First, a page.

Last edited 5 months ago by Charles Stanhope
Paul Devlin
Paul Devlin
5 months ago
Reply to  Stephen Walsh

Maybe you could show me some examples of sectarian bigotry or violence in Irish rebel songs, Stephen. I’ve heard them all my life and have never come across a single sectarian sentiment but maybe you know better

Charles Stanhope
Charles Stanhope
5 months ago
Reply to  Paul Devlin

The foggy dew:- SinĂ©ad O’Connor, R.I.P.:-
The men behind the wire:- Wolfe Tones.

https://www.youtube.com/watch?v=yaS3vaNUYgs
https://www.youtube.com/watch?v=hRtiA00tYeA

Well Mr Devlin?

Last edited 5 months ago by Charles Stanhope
Paul Devlin
Paul Devlin
5 months ago

Where’s the sectarian violence, Charles?
The Foggy Dew
Twas down the glen one Easter morn
To a city fair rode I
Those armored lines of marching men
In squadrons passed me by
No pipe did hum nor battle drum
Did sound it’s dread tattoo
But the Angelus bell o’er the liffey swell
Rang out of the foggy dew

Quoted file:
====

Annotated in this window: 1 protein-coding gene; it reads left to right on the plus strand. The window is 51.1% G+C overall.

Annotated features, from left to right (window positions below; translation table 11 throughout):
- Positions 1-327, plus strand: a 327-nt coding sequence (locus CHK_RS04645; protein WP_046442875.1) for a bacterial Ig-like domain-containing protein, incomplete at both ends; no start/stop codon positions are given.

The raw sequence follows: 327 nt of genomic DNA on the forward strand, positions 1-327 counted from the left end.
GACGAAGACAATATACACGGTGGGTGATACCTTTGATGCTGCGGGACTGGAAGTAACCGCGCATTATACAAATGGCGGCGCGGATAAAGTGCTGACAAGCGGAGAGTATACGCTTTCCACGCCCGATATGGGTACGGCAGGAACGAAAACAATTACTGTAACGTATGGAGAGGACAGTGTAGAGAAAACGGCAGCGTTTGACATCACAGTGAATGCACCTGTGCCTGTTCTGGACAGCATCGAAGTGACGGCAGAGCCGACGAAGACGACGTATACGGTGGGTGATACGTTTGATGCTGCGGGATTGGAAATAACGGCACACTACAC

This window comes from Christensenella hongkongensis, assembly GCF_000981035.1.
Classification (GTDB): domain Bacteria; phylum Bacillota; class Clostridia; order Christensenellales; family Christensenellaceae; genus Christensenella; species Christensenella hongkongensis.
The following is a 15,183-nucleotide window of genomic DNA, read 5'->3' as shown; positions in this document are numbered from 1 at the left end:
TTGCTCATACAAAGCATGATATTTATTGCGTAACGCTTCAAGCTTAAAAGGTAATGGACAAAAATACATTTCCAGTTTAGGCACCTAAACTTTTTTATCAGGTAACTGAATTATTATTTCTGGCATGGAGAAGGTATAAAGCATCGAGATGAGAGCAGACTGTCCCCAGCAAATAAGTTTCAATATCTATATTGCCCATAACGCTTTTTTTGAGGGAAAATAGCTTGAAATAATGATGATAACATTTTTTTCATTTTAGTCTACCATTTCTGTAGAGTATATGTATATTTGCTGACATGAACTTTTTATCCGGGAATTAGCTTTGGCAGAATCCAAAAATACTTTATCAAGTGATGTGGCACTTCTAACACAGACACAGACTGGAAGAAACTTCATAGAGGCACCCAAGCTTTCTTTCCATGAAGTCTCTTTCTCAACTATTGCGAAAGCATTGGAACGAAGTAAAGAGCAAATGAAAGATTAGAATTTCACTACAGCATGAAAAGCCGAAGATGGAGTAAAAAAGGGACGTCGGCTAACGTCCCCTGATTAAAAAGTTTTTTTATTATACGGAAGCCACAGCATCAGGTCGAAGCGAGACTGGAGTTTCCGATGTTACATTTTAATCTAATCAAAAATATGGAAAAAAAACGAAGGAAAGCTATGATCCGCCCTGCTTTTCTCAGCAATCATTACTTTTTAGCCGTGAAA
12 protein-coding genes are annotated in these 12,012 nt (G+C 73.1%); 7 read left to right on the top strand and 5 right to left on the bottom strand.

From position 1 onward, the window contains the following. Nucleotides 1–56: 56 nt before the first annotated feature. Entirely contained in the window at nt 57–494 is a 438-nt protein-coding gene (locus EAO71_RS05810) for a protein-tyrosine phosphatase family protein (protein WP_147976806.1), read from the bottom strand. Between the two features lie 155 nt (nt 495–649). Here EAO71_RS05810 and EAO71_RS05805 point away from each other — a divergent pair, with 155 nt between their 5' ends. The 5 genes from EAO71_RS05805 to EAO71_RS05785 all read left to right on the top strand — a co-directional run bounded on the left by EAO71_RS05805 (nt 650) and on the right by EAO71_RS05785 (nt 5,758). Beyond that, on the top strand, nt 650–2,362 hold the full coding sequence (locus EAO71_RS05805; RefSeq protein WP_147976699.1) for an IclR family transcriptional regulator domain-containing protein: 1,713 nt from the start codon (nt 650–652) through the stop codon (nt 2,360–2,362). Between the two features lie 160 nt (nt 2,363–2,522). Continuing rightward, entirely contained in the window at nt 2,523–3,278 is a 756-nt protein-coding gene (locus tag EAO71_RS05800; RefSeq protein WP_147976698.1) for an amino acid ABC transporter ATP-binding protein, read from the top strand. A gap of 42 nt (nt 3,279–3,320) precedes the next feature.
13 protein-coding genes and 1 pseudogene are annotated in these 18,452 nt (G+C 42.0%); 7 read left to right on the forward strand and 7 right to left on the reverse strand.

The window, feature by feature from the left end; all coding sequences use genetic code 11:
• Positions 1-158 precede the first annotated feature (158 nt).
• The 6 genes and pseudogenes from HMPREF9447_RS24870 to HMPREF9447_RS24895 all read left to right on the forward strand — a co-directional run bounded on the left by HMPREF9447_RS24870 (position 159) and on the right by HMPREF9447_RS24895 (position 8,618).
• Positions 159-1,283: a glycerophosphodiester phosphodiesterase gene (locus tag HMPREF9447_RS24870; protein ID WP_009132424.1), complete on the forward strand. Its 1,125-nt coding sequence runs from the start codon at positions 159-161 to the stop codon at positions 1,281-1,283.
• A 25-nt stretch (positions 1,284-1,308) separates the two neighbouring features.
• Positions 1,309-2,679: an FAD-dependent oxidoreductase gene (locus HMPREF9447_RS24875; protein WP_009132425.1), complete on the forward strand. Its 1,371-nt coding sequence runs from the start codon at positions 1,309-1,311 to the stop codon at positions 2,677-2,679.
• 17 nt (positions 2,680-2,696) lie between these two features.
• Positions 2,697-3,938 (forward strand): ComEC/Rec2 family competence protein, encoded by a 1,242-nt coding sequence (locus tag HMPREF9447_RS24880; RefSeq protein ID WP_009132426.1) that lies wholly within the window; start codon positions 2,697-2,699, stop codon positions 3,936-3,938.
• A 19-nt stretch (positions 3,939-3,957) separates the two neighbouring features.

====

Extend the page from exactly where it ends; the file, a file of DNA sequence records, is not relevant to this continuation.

Right proudly high over Dublin Town
Lay hung out the flag of war
‘Twas better to die ‘neath an Irish sky
Than at sulva or sud e bar
And from the plains of Royal Meath
Strong men came hurrying through
While Britannia’s huns, with their long range guns
Sailed out o’er the foggy dew
‘Twas England bade our wild geese fly
That small nations might be free
But their lonely graves are by sulva’s waves
On the fringe of the Great North Sea
Oh, had they died by pearse’s side
Or fought with Cathal Brugha
I’m sure their names we will keep where the fenians sleep
‘Neath the shroud of the foggy dew
But the bravest fell as the requiem bell
Rang mournfully and clear
For those who died that Eastertide
In the spring time of the year
And the world did gaze, with deep amaze
At those fearless men, but few
Who bore the fight so that freedom’s light
Might shine through the foggy dew
Who bore the fight so that freedom’s light
Might shine through the foggy dew